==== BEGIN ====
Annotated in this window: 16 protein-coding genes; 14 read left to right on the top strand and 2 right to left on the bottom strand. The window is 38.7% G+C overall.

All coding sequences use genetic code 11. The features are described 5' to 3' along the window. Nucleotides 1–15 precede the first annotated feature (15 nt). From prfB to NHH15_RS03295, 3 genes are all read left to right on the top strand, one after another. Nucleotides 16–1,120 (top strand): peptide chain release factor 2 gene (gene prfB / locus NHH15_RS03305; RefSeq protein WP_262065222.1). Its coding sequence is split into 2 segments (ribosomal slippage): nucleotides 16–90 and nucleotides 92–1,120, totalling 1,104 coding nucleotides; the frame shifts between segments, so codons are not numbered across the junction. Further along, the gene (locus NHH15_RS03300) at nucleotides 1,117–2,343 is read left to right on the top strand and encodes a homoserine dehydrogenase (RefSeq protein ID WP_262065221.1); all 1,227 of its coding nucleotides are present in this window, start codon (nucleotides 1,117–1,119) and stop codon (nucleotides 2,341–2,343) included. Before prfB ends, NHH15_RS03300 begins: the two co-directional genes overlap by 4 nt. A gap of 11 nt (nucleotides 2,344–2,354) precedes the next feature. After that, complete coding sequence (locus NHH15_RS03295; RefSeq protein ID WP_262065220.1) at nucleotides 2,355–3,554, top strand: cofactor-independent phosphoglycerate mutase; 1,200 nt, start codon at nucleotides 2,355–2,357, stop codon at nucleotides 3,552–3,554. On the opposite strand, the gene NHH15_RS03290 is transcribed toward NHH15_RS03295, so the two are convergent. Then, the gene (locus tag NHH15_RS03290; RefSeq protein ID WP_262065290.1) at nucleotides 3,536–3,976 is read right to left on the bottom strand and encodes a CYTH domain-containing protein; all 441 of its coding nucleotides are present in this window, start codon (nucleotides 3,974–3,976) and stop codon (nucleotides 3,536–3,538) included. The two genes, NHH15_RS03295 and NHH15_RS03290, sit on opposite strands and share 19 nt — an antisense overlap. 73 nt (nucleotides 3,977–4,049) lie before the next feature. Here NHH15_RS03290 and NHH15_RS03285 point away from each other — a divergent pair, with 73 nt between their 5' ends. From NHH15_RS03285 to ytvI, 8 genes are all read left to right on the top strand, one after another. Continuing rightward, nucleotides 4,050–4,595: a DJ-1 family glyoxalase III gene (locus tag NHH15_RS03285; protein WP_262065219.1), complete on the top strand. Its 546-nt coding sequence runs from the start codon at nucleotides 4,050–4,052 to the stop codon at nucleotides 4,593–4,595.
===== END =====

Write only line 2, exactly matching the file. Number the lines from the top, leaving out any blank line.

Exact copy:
All coding sequences use genetic code 11. The features are described 5' to 3' along the window. Nucleotides 1–15 precede the first annotated feature (15 nt). From prfB to NHH15_RS03295, 3 genes are all read left to right on the top strand, one after another. Nucleotides 16–1,120 (top strand): peptide chain release factor 2 gene (gene prfB / locus NHH15_RS03305; RefSeq protein WP_262065222.1). Its coding sequence is split into 2 segments (ribosomal slippage): nucleotides 16–90 and nucleotides 92–1,120, totalling 1,104 coding nucleotides; the frame shifts between segments, so codons are not numbered across the junction. Further along, the gene (locus NHH15_RS03300) at nucleotides 1,117–2,343 is read left to right on the top strand and encodes a homoserine dehydrogenase (RefSeq protein ID WP_262065221.1); all 1,227 of its coding nucleotides are present in this window, start codon (nucleotides 1,117–1,119) and stop codon (nucleotides 2,341–2,343) included. Before prfB ends, NHH15_RS03300 begins: the two co-directional genes overlap by 4 nt. A gap of 11 nt (nucleotides 2,344–2,354) precedes the next feature. After that, complete coding sequence (locus NHH15_RS03295; RefSeq protein ID WP_262065220.1) at nucleotides 2,355–3,554, top strand: cofactor-independent phosphoglycerate mutase; 1,200 nt, start codon at nucleotides 2,355–2,357, stop codon at nucleotides 3,552–3,554. On the opposite strand, the gene NHH15_RS03290 is transcribed toward NHH15_RS03295, so the two are convergent. Then, the gene (locus tag NHH15_RS03290; RefSeq protein ID WP_262065290.1) at nucleotides 3,536–3,976 is read right to left on the bottom strand and encodes a CYTH domain-containing protein; all 441 of its coding nucleotides are present in this window, start codon (nucleotides 3,974–3,976) and stop codon (nucleotides 3,536–3,538) included. The two genes, NHH15_RS03295 and NHH15_RS03290, sit on opposite strands and share 19 nt — an antisense overlap. 73 nt (nucleotides 3,977–4,049) lie before the next feature. Here NHH15_RS03290 and NHH15_RS03285 point away from each other — a divergent pair, with 73 nt between their 5' ends. From NHH15_RS03285 to ytvI, 8 genes are all read left to right on the top strand, one after another. Continuing rightward, nucleotides 4,050–4,595: a DJ-1 family glyoxalase III gene (locus tag NHH15_RS03285; protein WP_262065219.1), complete on the top strand. Its 546-nt coding sequence runs from the start codon at nucleotides 4,050–4,052 to the stop codon at nucleotides 4,593–4,595.